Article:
At $70,121, Connecticut has the highest per capita income of any state in the country—an unusual preface to a tale of a state in a snowballing fiscal crisis. Nor does the state lack for resources, at least by conventional measures: Connecticut has the third-highest state and local tax collections per capita, at $7,410 per person.
As a wealthy state, Connecticut receives less federal funding than average, since fewer residents are beneficiaries of state-administered programs with federal funding sources. Therefore, while the state’s $7,410 per capita tax collections is substantially higher than the national average of $4,875, its total revenue per capita of $9,121 is just slightly above the national average. This should, however, also come with fewer demands on that revenue, since higher levels of federal assistance typically imply substantial low-income populations which create additional financial pressures on the state treasury as well.
But Connecticut has historically prioritized relatively high provision of government services. Generous public pensions, meanwhile, are beginning to catch up with the state, particularly as the population declines. Some of the traditional engines of economic activity in Connecticut are slowing, and in some cases businesses and individuals are going elsewhere.
The state benefits from a strong manufacturing base and an educated workforce. Its geography is advantageous for multinational firms which require an East Coast presence but not a big city headquarters. For many years, it has proven an attractive alternative to New York City and Boston. Increasingly, however, the state is struggling. Connecticut’s high and distortive taxes are part of the problem, and their reform can be part of the solution.
Connecticut’s corporate tax has two components: a traditional tax on net income and an alternative minimum tax on net assets. Businesses pay the greater of 7.5 percent of net income (no cap) or 3.1 mills on the value of their capital stock up to a cap of $1 million in capital stock tax liability. Companies with at least $100 million in gross income also face a surtax of 10 percent, down from 20 percent prior to 2018.
Corporate Net Income and Capital Stock Taxes
Imagine a company with $20 million in net assets and $3 million in net taxable income. This company would owe $225,000 in corporate income taxes under the net income calculation and $62,000 under the capital stock calculation, so the company would remit the higher of the two ($225,000). If, however, the next year the company posted a loss, it would still face positive tax liability, now paying against its assets. This illustrates one of the shortcomings of capital stock taxes: they are levied without regard to ability to pay, imposing burdens even when a business is losing money.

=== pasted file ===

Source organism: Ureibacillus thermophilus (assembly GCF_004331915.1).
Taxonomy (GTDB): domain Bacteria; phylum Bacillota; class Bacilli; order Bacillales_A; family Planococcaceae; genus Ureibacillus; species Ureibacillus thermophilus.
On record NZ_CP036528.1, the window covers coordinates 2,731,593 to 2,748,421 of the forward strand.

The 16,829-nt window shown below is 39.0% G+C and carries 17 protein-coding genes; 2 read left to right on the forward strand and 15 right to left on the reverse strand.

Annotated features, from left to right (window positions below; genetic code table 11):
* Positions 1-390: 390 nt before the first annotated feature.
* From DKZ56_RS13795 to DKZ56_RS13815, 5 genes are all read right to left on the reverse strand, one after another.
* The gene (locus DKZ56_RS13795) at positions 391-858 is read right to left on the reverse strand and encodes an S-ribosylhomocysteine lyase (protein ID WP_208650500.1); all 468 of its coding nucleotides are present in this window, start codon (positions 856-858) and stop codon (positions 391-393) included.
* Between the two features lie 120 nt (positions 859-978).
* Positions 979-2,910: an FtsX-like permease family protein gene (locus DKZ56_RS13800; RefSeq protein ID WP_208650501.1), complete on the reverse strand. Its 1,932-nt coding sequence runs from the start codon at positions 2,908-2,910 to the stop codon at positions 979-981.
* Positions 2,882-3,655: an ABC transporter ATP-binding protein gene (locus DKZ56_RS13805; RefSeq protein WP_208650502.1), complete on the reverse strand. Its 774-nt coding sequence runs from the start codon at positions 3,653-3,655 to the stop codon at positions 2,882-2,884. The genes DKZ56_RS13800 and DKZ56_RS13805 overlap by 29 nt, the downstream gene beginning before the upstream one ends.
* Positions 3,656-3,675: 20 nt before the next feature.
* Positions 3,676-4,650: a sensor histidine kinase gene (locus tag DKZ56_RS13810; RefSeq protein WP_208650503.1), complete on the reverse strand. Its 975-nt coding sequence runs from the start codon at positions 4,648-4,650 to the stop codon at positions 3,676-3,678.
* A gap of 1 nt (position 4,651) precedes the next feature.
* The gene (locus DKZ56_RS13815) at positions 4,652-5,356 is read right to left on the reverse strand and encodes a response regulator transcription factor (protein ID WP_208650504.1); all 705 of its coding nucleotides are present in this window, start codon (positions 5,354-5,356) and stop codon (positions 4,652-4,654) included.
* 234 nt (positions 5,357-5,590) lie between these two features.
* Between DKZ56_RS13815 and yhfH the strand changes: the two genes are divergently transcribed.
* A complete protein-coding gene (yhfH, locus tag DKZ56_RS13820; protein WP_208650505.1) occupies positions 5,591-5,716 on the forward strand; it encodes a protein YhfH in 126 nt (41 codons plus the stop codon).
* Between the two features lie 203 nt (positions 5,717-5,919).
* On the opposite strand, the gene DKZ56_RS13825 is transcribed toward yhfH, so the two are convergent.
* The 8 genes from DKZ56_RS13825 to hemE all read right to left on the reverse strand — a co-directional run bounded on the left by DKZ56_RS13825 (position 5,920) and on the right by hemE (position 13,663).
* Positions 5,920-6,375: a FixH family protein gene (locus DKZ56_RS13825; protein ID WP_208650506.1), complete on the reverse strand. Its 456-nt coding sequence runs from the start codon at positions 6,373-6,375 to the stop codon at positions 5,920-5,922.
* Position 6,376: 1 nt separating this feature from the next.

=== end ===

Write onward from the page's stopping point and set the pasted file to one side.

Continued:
Capital stock taxes are also nonneutral, as different industries and business structures have vastly different asset mixes. Finally, capital stock taxes penalize investment and expansion. Most established, profitable companies in Connecticut have little reason to be concerned with the state’s capital stock tax, since it functions as a minimum tax within the corporate income tax, but new and expanding companies can be penalized by it, as can businesses that are struggling to survive. The tax favors the status quo to the detriment of less established businesses, and thus holds back Connecticut’s economy.
Meanwhile, the surtax, while applicable to very few businesses, imposes an unusually high corporate rate on some of the state’s largest employers. At 10 percent, the surtax brings the corporate net income tax rate to 8.25 percent for businesses with more than $100 million in gross income, which is on the high side nationally, though about in line with regional peers.
Net Operating Loss Provisions
Connecticut’s net operating loss provisions are slightly less generous than those of many peer states. Although corporate income tax liability is determined on an annualized basis, business cycles do not follow the calendar. This can be problematic for corporations with cyclical income, enjoying high profitability one year and losses the next. To mitigate this reality, states (along with the federal government) allow corporations to deduct losses from previous and future years to offset current taxes owed. These net operating loss (NOL) “carrybacks” and “carryforwards” smooth out tax obligations over time, ensuring that industries with cyclical income are not at a competitive disadvantage against industries with more consistent and stable revenue streams.